Now she has written about her experiences on and off the internet in a book of personal essays called Shrill: Notes from a Loud Woman.
In her own words, here is Lindy West:
On her work
One thing I’m always trying to do with my work is to normalise things that have been stigmatised. For a long time it wasn’t cool to be a feminist, and there is still a huge backlash against feminism, when, really, believing that women deserve equal rights, and do not currently have them, should not be a controversial stance.
On internet “trolls”
It’s easy to oversimplify who you think they are. Like, “They’re all teenage boys living in their parents’ basements”. I think the reality is much more alarming and a lot of internet trolls – actually, I don’t even want to say “internet trolls” – a lot of people that engage in vicious online harassment and stalking are “normal people”. That’s how prevalent racism and misogyny are in our culture. So [with the This American Life episode] I wanted to get to the bottom of it and nail down one person who did this incredibly emotionally violent and egregious thing. And look them in the face and see who they are. And it turned out it wasn’t a teenage boy, it was an adult man ... Thinking of online harassment and sexism and racism and transphobia and homophobia as these aberrant behaviours that only outliers exhibit is dangerous because it’s not true and it lets a lot of people off the hook.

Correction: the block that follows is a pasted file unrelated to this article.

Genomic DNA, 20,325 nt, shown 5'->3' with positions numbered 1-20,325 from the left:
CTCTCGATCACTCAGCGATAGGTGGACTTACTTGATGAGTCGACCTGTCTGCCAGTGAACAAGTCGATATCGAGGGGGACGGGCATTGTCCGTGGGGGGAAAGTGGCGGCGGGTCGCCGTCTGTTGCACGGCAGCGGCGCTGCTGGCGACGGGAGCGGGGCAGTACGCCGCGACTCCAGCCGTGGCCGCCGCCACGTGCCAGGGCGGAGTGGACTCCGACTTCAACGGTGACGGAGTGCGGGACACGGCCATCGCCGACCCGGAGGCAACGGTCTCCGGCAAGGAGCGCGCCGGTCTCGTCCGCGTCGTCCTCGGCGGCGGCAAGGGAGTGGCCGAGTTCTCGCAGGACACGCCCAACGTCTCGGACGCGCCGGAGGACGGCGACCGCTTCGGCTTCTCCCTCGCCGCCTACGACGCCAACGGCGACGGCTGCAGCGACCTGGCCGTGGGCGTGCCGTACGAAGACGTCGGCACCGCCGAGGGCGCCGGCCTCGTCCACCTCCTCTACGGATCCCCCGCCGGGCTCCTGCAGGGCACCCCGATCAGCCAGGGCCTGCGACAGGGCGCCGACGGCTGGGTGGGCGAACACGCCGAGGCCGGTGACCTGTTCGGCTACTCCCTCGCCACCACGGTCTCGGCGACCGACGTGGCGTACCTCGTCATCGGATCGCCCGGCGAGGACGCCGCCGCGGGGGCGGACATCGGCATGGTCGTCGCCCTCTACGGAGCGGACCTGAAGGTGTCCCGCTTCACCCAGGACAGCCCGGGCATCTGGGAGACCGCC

On explaining the obvious
Every single time I have to write the same article again explaining some non-controversial aspect of feminism, or just women’s experiences or my own experience … it perpetuates this idea that feminism, or women’s equality – or racial equality or any of these social-justice movements – are one side of a debate. If you have a feminist on your TV show, you don’t also have to have a violent, rabid anti-feminist who believes that women belong in the kitchen and shouldn’t vote. There’s no debate. It’s been settled. We don’t have to entertain the bad ideas of people who think that I’m not a full human being or that people of colour, or trans people or gay people, or fat people or sex workers are not full human beings.
On being “shrill”